Does the use of statins improve outcomes in coronary artery bypass graft surgery?

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4 Citations (Scopus)


Statins (3-hydroxy-3-methylglutaryl CoA reductase inhibitors) are one of the most frequently prescribed medications throughout the world with beneficial effects that extend beyond their lipid-lowering activity. It has been suggested that statins may offer a simple and cost-effective strategy to reduce some of the complications that occur in association with coronary artery bypass graft (CABG) surgery. Limited existing randomized trial evidence in the setting of cardiac surgery suggests that statins may reduce the incidence of postoperative atrial fibrillation. However, any effect of statins on other outcomes is less clear. The clinical significance of specific statin agent and dose, acute statin withdrawal and the potential benefits associated with statin reloading remain important yet currently unresolved issues. Despite limited high-quality evidence, class I recommendations have been made that all patients undergoing coronary artery bypass graft surgery should receive statin therapy unless contraindicated.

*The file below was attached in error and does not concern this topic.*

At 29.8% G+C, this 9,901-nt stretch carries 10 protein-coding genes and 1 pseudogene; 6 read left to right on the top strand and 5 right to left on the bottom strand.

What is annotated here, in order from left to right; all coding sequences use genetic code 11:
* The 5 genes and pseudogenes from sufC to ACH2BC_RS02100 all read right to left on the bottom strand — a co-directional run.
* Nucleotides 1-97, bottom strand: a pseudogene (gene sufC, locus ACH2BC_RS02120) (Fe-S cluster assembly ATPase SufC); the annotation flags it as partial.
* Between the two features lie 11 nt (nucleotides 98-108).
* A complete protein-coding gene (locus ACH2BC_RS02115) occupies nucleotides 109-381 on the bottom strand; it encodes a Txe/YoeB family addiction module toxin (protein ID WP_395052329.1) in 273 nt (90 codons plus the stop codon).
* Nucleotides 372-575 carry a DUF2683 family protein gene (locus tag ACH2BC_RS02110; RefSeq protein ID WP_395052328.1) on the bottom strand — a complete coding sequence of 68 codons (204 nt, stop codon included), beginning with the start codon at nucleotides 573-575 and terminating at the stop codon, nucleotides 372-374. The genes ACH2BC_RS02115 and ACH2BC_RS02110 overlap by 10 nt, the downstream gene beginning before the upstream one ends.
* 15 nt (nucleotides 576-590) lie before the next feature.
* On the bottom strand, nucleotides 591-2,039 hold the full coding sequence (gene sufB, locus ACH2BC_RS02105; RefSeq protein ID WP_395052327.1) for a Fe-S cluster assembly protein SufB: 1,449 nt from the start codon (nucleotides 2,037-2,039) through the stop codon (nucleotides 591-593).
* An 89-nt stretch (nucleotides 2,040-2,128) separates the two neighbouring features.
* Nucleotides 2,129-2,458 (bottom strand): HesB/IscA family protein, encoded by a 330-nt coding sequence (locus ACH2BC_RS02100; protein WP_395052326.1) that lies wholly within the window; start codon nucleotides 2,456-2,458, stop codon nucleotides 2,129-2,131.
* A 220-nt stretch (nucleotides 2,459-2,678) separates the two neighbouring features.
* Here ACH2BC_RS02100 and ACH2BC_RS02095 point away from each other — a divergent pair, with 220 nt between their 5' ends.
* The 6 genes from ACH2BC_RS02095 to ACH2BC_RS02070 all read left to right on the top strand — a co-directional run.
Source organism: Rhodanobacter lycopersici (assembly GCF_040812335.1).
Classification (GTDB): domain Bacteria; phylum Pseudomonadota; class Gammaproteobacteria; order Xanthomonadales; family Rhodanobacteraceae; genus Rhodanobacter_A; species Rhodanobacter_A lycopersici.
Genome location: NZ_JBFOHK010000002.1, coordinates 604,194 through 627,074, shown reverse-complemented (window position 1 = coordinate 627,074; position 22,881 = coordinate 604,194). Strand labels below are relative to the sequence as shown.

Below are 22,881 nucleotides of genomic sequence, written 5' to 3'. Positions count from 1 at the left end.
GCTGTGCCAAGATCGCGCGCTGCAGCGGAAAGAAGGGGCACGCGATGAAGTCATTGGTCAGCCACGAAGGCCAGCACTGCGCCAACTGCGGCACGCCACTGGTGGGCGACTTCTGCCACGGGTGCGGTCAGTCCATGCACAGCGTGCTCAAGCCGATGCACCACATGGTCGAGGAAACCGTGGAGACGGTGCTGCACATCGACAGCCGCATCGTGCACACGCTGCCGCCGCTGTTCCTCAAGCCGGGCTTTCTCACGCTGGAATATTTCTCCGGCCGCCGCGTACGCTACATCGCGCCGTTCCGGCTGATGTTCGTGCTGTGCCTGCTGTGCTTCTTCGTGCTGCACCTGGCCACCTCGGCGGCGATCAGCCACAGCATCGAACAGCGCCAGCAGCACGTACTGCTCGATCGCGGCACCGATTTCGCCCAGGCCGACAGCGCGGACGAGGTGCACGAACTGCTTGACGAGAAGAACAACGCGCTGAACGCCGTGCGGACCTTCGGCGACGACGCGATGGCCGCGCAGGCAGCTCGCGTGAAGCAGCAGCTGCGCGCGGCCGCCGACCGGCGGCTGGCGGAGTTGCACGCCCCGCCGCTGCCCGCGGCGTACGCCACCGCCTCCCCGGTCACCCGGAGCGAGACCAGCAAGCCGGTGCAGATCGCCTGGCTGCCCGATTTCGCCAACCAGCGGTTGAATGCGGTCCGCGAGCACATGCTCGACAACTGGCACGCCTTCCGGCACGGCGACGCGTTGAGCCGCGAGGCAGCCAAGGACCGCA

Original languageEnglish
Pages (from-to)1285 - 1288
Number of pages4
JournalExpert Review of Cardiovascular Therapy
Issue number12
Publication statusPublished - 2015

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